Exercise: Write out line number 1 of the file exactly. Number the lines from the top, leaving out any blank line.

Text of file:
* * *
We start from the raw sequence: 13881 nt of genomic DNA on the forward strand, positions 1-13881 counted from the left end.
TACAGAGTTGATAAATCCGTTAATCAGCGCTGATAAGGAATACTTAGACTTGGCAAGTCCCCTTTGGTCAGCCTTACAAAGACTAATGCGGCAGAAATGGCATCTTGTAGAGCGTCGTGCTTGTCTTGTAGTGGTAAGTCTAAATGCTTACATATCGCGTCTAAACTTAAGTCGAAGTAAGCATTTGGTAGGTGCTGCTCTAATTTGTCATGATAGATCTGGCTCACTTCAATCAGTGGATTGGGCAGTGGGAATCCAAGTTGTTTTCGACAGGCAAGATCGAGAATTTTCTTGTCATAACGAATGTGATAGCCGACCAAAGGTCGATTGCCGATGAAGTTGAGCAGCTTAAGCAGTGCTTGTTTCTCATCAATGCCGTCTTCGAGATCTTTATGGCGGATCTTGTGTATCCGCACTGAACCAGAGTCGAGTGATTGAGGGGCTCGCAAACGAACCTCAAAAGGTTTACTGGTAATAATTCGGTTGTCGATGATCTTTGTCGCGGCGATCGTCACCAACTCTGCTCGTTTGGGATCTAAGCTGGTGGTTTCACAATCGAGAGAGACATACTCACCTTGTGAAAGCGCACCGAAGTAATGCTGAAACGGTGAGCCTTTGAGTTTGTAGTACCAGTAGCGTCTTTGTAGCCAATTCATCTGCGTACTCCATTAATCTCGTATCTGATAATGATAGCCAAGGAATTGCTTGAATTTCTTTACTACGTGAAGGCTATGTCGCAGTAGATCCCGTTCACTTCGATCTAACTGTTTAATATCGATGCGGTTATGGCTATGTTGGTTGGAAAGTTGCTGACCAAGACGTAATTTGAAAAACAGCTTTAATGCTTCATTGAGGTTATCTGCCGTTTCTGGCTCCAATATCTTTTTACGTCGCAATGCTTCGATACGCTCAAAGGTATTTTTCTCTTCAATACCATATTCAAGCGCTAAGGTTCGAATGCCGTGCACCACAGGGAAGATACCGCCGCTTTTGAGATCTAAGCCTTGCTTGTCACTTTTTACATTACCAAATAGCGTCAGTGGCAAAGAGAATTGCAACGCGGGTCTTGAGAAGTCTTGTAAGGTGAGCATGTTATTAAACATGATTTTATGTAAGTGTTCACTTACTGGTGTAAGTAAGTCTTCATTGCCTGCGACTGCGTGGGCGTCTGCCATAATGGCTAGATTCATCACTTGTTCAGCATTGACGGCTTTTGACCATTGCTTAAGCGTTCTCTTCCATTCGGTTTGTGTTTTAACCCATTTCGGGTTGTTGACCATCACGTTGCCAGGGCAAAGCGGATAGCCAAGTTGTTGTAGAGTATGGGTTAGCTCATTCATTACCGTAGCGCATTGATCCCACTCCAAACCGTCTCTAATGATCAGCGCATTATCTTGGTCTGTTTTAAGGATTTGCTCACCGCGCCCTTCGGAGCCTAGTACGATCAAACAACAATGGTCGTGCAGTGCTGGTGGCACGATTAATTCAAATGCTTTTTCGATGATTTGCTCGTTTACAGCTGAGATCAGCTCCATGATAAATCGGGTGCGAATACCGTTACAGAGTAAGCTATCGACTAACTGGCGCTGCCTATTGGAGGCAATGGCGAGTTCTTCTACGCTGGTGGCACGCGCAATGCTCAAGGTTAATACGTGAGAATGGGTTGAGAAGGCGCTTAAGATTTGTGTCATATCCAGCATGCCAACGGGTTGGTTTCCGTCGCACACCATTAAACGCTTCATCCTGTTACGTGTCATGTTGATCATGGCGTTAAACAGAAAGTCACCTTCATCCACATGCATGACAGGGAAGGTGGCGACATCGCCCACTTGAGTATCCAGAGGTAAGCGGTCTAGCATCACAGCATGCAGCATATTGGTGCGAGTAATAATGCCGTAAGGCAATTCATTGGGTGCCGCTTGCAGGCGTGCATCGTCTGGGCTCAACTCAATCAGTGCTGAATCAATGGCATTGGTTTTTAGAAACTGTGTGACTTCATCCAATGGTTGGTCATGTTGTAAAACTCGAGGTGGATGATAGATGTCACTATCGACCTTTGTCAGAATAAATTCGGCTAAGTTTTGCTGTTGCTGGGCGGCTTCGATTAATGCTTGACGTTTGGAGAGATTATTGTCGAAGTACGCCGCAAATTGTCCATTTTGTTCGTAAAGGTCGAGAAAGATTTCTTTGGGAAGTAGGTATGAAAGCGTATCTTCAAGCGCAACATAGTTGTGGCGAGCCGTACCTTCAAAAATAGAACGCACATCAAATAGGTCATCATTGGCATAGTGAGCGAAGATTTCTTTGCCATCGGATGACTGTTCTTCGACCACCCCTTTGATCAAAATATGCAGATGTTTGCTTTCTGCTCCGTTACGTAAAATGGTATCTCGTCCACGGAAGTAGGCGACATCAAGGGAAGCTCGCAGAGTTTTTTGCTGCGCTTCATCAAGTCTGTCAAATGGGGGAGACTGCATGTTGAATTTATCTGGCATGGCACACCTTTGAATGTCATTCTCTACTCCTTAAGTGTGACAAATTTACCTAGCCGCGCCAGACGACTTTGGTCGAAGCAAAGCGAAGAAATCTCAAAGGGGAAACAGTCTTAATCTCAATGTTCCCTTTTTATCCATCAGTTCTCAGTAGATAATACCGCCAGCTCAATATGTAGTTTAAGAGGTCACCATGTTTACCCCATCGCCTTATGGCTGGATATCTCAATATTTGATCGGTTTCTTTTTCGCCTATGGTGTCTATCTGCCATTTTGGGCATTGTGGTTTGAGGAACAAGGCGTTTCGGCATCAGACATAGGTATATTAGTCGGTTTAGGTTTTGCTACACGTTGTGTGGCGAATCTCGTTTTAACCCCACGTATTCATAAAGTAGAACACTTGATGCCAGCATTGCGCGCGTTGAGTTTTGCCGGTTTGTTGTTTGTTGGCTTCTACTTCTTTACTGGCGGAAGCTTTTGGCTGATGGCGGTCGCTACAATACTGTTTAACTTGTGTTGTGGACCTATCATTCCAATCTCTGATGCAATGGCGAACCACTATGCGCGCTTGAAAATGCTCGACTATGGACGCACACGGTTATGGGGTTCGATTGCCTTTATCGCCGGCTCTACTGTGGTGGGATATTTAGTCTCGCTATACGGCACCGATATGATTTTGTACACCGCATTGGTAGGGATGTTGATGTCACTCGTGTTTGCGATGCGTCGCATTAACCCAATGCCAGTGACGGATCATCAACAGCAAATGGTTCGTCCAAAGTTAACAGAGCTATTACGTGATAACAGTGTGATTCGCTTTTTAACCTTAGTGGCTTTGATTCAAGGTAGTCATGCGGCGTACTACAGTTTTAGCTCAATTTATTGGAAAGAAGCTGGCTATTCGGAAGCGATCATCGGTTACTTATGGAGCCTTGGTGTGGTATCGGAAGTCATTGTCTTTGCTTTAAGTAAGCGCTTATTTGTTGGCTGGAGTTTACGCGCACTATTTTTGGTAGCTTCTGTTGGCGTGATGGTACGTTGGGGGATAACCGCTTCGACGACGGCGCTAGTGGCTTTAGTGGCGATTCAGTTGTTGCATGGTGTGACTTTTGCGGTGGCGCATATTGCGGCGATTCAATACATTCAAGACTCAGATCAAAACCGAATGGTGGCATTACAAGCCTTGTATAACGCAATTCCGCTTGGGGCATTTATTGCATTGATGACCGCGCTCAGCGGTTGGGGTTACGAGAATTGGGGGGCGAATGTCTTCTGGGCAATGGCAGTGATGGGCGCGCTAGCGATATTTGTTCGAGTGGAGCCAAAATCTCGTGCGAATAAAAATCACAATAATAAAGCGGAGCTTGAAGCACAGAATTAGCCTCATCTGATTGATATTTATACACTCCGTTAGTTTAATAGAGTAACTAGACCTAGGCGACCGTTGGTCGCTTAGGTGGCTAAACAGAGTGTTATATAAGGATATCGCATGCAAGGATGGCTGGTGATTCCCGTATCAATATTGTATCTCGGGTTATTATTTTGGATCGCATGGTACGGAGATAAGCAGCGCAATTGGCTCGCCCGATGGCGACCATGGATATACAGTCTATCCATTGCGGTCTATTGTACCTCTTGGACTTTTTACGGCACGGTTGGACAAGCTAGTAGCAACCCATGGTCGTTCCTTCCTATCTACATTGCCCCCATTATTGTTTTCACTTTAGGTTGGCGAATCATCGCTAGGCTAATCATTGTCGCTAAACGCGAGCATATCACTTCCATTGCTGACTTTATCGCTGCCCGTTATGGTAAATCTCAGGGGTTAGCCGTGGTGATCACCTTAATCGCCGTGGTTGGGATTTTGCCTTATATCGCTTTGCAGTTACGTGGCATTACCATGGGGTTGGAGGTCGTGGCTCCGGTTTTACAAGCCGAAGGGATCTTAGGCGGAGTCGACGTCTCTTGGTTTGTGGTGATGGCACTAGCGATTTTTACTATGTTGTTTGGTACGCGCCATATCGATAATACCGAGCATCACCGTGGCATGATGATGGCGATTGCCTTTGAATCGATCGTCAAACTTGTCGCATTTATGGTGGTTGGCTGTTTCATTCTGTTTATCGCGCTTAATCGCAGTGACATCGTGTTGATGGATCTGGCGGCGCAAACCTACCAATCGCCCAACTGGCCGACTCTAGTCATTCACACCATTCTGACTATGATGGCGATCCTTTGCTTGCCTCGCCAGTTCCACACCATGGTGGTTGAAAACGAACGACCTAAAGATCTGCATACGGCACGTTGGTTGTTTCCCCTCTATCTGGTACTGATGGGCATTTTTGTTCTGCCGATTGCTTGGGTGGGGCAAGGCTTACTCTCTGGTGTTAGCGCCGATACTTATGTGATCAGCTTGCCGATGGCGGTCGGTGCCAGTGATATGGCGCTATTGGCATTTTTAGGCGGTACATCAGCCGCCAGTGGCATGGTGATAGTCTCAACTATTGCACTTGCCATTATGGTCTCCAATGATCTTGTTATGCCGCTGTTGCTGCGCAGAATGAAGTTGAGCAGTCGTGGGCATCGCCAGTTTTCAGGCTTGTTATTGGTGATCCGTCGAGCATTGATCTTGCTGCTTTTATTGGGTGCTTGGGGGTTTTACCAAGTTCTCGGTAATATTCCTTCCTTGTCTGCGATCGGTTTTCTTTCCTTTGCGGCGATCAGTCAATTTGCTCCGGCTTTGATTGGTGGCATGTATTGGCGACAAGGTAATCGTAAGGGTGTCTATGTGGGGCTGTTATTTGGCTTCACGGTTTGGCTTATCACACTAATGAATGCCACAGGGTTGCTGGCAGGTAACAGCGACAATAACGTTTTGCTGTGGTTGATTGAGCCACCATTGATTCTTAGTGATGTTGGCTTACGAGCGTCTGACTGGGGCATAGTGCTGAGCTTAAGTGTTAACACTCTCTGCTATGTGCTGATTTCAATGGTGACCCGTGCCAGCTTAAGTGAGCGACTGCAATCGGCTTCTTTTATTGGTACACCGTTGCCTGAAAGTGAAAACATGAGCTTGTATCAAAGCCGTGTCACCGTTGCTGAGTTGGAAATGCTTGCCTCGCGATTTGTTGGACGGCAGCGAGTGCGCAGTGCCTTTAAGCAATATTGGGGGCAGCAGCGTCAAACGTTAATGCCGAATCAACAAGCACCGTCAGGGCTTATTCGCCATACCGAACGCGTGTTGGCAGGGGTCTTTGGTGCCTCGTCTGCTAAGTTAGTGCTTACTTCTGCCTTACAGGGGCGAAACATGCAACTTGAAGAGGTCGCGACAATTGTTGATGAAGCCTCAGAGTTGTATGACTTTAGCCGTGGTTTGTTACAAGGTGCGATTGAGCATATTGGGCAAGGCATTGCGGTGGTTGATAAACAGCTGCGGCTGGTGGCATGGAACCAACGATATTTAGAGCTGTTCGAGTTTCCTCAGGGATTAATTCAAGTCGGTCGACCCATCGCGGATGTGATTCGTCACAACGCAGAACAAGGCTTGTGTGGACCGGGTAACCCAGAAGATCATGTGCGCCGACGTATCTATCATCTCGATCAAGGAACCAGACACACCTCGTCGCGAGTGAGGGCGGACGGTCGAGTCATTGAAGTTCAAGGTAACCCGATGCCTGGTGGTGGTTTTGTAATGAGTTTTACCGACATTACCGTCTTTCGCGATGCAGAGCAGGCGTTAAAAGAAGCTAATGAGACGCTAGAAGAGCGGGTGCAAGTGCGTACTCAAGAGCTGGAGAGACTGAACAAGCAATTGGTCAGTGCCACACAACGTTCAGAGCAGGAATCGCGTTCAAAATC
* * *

We start from the raw sequence: 13881 nt of genomic DNA on the forward strand, positions 1-13881 counted from the left end.